Leah, how did you become a person of faith?
I did not grow up a person of faith. Sure, my parents attended mainline denominational churches as I grew up, and as part of the family, I went along, but I spent most of those years watching the clock for one hour on Sundays, and not feeling spiritually engaged. I was the annoying kid who asked questions in Sunday school that no one knew how to answer, and so by the time high school rolled around I had decided that if there was a spiritual reality, a God or other divine presence, I probably wasn’t going to find him/her in church.
What was alive for me were the arts; my whole young life was immersed in theatre production after theatre production. Dance classes, voice lessons, show choir: I did it all. (If you want to imagine me in high school, Rachel Berry from Glee would be not too far off. And yes, it kind of pains me to admit this.) So when it came time to think about college, I was on a quest to find the school that would best launch me toward a career on Broadway. I applied to a ridiculously large number of schools because I was afraid that with the bulk of my admission status being determined by a two minute audition, I’d be lucky to get in a couple. Turns out I got into 12 and found myself with an unexpected quandry. For the first time in my life I prayed intensely to the Universe. “God, I don’t know who you are or if you even exist, but if you do, please show me where to go to school.”
I scheduled my college tours. There were no lightening bolts or burning bushes. I had only one trip left – a school outside of Chicago that, frankly, I wasn’t very interested in but agreed to tour to appease my parents. Despite horrible logistics which involved sleeping in a car at O’Hare airport in 30 degree weather, the day that I walked around the campus, something happened. I was filled with incredible peace that I hadn’t known before. There were goosebumps all over my body. I felt like I could see my life at this school in front of me, and it was good. I wanted that life. And in my heart I felt a shift. “I believe there’s a God,” I mused, “and I think He wants me to go to school here.”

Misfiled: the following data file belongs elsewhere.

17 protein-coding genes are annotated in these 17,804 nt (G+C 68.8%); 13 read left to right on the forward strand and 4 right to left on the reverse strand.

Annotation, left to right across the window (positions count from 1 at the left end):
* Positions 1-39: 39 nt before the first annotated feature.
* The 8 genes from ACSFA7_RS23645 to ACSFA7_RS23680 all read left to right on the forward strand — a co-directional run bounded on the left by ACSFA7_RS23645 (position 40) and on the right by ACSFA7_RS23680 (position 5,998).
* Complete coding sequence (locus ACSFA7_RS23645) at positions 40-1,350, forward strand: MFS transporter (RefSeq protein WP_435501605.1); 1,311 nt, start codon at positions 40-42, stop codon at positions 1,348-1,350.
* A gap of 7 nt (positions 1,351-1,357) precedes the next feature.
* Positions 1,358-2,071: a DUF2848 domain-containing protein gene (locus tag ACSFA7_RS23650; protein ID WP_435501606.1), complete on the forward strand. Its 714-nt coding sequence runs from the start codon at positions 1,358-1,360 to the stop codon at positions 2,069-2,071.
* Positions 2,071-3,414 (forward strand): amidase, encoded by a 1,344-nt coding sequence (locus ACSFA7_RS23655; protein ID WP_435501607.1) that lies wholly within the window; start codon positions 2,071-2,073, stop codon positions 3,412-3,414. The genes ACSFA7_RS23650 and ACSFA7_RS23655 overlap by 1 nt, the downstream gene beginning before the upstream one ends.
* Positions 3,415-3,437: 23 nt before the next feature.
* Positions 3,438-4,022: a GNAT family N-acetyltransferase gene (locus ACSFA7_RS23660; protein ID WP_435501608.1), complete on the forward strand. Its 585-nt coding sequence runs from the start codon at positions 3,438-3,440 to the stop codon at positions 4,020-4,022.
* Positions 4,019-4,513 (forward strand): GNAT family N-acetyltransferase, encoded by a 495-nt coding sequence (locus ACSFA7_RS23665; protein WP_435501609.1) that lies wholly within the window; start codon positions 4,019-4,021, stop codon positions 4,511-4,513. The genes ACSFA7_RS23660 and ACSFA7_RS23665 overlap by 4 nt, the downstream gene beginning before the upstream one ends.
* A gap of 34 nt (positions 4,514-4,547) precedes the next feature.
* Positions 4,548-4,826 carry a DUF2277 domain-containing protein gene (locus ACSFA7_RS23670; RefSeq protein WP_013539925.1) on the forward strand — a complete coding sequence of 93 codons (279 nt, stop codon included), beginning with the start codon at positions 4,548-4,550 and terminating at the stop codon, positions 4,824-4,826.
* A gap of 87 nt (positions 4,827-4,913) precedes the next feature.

About six months later, I found myself a freshman theatre major at Northwestern University, sitting in my freshman theatre class, waiting for class to begin, when that weird feeling came over me again. A senior theatre major was making an announcement to all the gathered freshman before class started. Normally these announcements had something to do with auditions for a production coming up, or somebody looking for a volunteer to run lights for their show. But this one was different. This senior got up there and said something along the lines of, “Hey. I’m Brad. I’m a Senior in theatre, and I’m starting a group in the arts dorm for students who want to talk about God.” When he said this, the chills filled my body again. My breath quickened. I knew this young man was speaking to me. Later that week, I found myself in the basement of the arts dorm, embarrassing myself in front of total strangers. I wept uncontrollably while Brad played simple songs on a guitar and sang in a way that was so disarmingly honest and real that it undid me. When Brad and his friends offered to pray for me, my weeping turned to sobbing. But despite my embarrassment, I felt more safe then I ever had before. I felt like my spirit was at home. I had met Jesus.